Journeys Within and Without: The Theme of Journey and Quest in Religion and Literature

April 9, 2010

The Fourth Fay and Alfred C. Grosse Seminar on Religion and the Literary Arts
4/17/2010( 8:30:00 AM – 1:45:00 PM )
Northway Christian Church, Dallas

Stephanie Paulsell, Houghton Professor of the Practice of Ministry Studies, Harvard Divinity School

St. Augustine once famously named restlessness as central to what it means to be human. “You have made us for yourself,” Augustine writes to God in his Confessions, “and our hearts are restless until they rest in you.” In this course, we will explore how literary artists from many times and places have explored the deeply human, deeply religious enterprise that emerges from this restlessness—the enterprise of making journeys and embarking on quests. We will read and discuss excerpts from great journey narratives such as The Epic of Gilgamesh, Abraham and Sarah’s journey in Genesis, The Quest of the Holy Grail, Dante’s Inferno, Teresa of Avila’s Interior Castle, Basho’s Narrow Road to the Deep North, and Cormac McCarthy’s The Road.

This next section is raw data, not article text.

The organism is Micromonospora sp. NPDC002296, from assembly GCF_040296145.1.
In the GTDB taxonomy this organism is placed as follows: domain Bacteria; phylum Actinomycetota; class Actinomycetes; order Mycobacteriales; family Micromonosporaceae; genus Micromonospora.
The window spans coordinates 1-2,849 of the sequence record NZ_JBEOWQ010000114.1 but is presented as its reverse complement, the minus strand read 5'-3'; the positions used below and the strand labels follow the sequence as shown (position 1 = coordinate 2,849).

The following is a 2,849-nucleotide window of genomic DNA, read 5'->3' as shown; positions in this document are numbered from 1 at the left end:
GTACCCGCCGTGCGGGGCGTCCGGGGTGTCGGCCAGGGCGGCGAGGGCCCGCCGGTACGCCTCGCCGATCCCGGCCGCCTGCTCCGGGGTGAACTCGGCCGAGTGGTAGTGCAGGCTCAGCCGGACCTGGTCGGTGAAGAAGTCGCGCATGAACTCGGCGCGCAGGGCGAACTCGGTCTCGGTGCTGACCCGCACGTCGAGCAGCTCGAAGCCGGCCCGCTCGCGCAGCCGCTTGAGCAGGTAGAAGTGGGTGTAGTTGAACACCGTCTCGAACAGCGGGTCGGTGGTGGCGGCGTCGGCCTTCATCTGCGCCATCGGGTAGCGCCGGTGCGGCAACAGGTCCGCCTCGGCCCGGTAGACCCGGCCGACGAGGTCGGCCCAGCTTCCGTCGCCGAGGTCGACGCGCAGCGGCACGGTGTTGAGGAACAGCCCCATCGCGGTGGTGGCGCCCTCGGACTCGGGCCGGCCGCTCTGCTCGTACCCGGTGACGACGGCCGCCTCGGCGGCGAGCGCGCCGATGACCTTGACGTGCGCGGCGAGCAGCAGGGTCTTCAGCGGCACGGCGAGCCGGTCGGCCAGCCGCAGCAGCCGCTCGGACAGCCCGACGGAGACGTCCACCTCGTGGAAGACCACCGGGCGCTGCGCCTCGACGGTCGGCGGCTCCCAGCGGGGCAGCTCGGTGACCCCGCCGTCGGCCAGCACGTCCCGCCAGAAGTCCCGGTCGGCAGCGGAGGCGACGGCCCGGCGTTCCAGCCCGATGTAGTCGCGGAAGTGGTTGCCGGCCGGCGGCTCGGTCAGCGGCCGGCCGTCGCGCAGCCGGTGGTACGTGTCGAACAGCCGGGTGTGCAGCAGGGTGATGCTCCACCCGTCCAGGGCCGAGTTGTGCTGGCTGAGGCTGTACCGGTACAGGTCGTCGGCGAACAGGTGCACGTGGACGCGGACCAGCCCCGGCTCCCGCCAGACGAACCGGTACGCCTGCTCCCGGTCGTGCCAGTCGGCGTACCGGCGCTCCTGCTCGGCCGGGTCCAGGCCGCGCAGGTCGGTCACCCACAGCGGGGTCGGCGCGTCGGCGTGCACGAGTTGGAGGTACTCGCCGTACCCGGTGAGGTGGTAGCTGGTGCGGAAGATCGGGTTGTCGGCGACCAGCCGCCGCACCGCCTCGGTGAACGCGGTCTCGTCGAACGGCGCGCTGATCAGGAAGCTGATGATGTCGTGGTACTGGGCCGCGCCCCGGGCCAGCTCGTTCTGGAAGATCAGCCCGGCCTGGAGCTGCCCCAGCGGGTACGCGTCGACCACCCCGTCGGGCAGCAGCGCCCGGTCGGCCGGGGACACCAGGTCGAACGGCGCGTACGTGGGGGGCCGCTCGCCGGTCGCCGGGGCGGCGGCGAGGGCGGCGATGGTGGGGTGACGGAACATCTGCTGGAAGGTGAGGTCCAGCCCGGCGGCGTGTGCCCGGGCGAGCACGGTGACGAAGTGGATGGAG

Stephanie Paulsell is the Houghton Professor of the Practice of Ministry Studies at Harvard Divinity School where she regularly teaches a course on the literature of journey and quest. Author of Honoring the Body: Meditations on a Christian Practice (Jossey-Bass, 2002) and editor of The Scope of Our Art: The Vocation of the Theological Teacher (Eerdmans, 2001), she is at work on a commentary on the Song of Songs.
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